“We see that more and more clients want to invest in fuel cells – they want to adopt these alternative fuels,” Loeff says. “We don’t have to explain to them that the energy sector is making those steps, as they are already aware. You only need a couple of clients pushing you in the right direction to take the necessary steps. The others will get a new generation of Feadships because it’s the new normal, the new standard.
Emerging technologies offer exciting new design possibilities for future vessels. One of the noteworthy features of Feadship’s Pure concept was a concealed command center, using cameras and other sensors and the company’s Foresight program to help crew find the most efficient, comfortable route while also freeing up a forward-facing view for clients. Loeff notes that new propulsion systems and tank designs also offer more design flexibility by decoupling the engine and propulsion unit.
“We have smaller, lower engines, so we can design single-tier engine rooms. This means we only need a tank deck – which is a technical deck with all the stuff that relates to the power system – lower deck and engine room. Then we can have a lower deck with full accommodation – you want that for yachts, because it’s the part that you actually use.
“Having a DC bus with variable-speed gensets means you can tune your work points for high efficiency and low emissions, but also for comfort because all engines have a certain vibration and noise profile that is inherent to the design. If you know that design, you can also optimize the working points for less excitation and noise. The RPM of a traditional genset is pretty much fixed. It’s chosen wisely, but is much less variable.”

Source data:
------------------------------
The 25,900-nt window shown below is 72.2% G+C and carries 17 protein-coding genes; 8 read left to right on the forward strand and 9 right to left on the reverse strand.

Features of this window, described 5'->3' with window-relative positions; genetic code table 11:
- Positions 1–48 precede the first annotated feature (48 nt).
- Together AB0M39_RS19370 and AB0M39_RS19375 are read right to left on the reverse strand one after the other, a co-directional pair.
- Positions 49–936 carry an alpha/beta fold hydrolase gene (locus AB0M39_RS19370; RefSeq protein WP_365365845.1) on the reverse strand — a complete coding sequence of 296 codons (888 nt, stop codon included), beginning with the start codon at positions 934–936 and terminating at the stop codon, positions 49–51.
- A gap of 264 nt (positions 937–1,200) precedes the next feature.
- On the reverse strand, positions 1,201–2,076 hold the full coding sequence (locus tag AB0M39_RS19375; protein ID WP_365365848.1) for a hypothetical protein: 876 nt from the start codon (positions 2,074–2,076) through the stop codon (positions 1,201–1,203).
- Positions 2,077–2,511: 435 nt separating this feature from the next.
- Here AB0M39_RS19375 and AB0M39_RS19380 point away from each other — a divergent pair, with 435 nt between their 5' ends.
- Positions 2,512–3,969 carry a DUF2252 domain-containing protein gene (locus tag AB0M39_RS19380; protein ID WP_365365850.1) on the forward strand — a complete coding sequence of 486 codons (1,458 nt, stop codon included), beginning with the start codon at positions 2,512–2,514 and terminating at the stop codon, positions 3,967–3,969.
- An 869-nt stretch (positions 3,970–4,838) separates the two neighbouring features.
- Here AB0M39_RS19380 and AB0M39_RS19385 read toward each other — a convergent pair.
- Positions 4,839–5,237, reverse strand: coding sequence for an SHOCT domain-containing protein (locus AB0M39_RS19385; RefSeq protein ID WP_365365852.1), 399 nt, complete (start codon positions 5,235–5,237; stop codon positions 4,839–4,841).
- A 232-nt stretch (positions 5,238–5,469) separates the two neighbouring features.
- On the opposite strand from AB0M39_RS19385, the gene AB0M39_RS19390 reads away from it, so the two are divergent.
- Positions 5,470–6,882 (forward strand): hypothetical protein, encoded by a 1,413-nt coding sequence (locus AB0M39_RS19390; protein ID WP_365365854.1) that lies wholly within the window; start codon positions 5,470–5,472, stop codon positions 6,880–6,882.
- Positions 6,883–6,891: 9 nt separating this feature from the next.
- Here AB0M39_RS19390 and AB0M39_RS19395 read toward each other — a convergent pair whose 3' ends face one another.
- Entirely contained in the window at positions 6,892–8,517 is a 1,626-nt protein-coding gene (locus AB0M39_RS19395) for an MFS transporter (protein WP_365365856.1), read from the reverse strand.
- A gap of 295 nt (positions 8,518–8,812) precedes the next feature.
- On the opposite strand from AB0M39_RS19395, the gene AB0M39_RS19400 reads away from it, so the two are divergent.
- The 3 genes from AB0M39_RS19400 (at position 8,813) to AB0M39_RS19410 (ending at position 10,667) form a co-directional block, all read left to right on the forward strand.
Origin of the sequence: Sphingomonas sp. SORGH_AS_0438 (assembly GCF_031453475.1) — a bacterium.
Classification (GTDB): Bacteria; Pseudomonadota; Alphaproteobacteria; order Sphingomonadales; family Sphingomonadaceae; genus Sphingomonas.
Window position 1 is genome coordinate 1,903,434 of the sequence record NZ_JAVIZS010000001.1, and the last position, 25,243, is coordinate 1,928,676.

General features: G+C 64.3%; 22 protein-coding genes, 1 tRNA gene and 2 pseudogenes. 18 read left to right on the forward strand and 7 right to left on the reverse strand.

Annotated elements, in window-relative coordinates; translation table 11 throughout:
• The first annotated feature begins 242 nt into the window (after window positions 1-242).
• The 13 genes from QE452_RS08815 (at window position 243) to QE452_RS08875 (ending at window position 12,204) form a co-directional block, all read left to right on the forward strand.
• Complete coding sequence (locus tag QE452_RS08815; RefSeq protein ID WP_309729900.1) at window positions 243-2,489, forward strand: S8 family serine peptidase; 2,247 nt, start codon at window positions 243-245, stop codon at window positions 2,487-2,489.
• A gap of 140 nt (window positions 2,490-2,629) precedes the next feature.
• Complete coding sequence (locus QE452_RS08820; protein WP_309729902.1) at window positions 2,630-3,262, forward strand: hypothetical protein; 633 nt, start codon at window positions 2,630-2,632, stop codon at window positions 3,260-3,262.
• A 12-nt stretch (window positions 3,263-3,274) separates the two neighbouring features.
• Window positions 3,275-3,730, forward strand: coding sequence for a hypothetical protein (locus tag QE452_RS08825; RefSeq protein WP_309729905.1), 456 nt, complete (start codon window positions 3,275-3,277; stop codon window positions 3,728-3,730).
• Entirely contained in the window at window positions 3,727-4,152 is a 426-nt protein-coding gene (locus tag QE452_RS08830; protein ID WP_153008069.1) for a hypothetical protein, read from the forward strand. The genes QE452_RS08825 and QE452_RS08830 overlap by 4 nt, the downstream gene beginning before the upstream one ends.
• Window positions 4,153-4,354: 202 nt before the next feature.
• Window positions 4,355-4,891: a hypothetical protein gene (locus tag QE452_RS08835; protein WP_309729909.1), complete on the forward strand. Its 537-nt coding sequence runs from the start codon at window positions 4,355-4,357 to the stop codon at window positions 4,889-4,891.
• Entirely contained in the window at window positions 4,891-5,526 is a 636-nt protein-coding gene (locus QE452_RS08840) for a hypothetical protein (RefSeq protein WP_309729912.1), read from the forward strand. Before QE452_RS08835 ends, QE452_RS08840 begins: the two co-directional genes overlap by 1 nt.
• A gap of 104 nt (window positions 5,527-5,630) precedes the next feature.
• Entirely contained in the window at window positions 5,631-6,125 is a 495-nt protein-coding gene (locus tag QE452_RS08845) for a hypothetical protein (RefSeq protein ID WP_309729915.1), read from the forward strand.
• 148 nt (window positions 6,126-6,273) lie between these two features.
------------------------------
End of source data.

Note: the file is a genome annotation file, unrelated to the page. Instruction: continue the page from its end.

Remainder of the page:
Learning from big data
All new Feadships are equipped with a hardware-agnostic remote monitoring system called Polestar, which enables the company to detect and troubleshoot faults and offer predictive maintenance. Loeff says this will expand the amount of data that can be downloaded from vessels, enabling machine learning to play a bigger role in R&D.
“We already gather big data like AIS in combination with MetOcean data to find the very high-level operational profiles and load profiles for our designs. If you match these data sources you see which seagoing conditions the yachts are actually used in, so that’s what we need to design them for,” he explains.
“For instance, we have one very important system on board – the HVAC system. We design that [for each operation] and we can deduce the load cases from these data sets – how often are they used and whether they are exposed to certain climates.”